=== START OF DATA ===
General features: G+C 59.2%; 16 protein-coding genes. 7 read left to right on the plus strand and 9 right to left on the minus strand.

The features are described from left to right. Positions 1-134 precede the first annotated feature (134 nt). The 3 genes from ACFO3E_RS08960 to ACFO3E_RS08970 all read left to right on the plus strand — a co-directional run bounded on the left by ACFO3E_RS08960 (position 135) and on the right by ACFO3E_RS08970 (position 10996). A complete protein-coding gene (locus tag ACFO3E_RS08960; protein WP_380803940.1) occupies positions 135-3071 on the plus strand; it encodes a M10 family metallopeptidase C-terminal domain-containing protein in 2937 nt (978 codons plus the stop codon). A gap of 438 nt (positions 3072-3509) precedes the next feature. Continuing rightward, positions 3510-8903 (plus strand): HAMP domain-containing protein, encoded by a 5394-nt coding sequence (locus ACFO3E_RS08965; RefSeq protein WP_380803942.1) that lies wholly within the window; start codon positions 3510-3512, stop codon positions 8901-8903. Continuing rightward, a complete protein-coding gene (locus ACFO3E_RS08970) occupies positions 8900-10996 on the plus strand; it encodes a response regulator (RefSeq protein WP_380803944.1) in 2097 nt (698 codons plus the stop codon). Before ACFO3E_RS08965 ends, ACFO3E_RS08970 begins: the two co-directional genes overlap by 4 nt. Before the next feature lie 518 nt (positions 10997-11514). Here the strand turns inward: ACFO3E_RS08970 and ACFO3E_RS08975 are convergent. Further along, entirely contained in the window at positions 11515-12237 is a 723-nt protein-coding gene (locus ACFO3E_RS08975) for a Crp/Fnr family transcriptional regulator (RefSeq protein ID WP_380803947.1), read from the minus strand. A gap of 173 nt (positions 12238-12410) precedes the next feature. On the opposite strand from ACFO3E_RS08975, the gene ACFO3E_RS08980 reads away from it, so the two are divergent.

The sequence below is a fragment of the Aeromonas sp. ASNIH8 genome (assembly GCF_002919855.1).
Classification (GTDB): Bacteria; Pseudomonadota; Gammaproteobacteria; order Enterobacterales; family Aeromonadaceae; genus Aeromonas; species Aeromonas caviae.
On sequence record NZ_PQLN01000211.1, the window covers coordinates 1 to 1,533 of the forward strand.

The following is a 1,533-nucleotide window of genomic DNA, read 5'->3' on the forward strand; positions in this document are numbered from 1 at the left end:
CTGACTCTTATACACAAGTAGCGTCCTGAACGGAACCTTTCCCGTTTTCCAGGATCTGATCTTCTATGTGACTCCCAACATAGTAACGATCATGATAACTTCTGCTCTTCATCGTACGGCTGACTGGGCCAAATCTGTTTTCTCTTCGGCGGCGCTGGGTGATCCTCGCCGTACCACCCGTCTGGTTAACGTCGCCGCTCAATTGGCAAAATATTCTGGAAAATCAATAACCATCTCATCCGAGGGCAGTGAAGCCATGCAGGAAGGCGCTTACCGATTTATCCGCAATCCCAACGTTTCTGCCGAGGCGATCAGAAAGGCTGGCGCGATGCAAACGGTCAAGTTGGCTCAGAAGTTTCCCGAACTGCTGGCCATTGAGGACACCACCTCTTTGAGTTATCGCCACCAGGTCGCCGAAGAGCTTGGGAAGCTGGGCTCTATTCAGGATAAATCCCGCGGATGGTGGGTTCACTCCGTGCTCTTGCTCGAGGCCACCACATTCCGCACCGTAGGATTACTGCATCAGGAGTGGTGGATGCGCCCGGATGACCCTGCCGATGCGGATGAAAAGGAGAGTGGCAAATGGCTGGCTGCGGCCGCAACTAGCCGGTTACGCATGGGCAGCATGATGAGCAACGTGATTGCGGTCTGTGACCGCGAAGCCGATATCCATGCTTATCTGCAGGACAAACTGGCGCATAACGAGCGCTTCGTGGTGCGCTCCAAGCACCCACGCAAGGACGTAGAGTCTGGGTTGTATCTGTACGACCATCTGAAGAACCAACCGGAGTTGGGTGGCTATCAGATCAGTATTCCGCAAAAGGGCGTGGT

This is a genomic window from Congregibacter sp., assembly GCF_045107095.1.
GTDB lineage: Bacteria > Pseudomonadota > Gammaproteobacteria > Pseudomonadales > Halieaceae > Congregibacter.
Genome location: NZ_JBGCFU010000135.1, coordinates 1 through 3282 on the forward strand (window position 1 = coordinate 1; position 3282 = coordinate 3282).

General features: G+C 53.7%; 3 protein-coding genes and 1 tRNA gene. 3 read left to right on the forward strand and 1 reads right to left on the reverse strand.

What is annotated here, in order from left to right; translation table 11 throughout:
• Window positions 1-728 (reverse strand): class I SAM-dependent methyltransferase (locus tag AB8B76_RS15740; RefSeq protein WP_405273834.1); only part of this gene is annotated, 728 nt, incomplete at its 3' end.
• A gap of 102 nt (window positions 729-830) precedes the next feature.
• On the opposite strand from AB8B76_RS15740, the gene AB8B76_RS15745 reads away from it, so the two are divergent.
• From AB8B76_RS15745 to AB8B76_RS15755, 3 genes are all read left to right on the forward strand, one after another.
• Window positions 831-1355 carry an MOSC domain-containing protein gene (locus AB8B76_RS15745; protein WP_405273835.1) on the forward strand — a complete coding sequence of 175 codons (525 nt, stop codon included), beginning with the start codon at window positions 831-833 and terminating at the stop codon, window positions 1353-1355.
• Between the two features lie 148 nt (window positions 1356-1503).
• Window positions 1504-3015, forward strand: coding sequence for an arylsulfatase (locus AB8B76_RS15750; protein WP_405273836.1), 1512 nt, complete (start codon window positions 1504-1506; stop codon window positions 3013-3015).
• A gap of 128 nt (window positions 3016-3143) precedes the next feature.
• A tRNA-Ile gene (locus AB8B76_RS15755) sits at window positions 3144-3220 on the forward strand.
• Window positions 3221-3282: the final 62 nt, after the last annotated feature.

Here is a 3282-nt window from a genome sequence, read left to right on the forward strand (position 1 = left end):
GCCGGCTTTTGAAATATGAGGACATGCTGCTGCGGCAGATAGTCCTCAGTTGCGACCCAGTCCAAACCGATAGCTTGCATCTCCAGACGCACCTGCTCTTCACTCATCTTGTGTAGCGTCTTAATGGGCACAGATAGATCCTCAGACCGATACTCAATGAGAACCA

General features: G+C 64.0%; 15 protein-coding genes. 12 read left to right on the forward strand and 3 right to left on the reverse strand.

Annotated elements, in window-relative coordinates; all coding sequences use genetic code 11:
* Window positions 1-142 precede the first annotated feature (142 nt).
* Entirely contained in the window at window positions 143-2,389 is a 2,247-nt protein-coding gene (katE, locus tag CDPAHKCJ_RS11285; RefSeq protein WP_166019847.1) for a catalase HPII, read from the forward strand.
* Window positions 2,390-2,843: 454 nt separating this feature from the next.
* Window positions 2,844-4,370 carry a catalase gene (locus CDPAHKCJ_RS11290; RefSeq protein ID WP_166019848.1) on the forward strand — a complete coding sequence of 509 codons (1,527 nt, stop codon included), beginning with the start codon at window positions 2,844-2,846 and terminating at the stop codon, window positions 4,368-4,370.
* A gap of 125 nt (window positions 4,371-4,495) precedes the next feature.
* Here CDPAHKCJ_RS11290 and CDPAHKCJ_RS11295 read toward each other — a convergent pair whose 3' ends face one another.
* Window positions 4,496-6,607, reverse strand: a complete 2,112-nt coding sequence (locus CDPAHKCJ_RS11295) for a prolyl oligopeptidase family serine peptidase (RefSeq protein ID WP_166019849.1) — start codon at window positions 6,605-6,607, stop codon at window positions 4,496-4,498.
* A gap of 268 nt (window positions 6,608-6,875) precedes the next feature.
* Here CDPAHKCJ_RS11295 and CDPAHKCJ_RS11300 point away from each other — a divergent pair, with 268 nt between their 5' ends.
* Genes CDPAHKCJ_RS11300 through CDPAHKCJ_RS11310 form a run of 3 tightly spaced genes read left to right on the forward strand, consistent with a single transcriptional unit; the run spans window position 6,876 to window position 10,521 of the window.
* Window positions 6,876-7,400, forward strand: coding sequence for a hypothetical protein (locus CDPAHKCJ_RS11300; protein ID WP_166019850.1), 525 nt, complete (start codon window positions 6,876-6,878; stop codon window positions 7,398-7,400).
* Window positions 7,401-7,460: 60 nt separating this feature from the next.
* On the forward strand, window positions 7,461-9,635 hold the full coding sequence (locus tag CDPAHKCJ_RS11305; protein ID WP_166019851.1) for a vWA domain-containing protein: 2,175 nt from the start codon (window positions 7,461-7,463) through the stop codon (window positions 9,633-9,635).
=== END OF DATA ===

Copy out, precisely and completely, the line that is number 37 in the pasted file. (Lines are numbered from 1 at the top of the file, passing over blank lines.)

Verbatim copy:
* Window positions 6,876-7,400, forward strand: coding sequence for a hypothetical protein (locus CDPAHKCJ_RS11300; protein ID WP_166019850.1), 525 nt, complete (start codon window positions 6,876-6,878; stop codon window positions 7,398-7,400).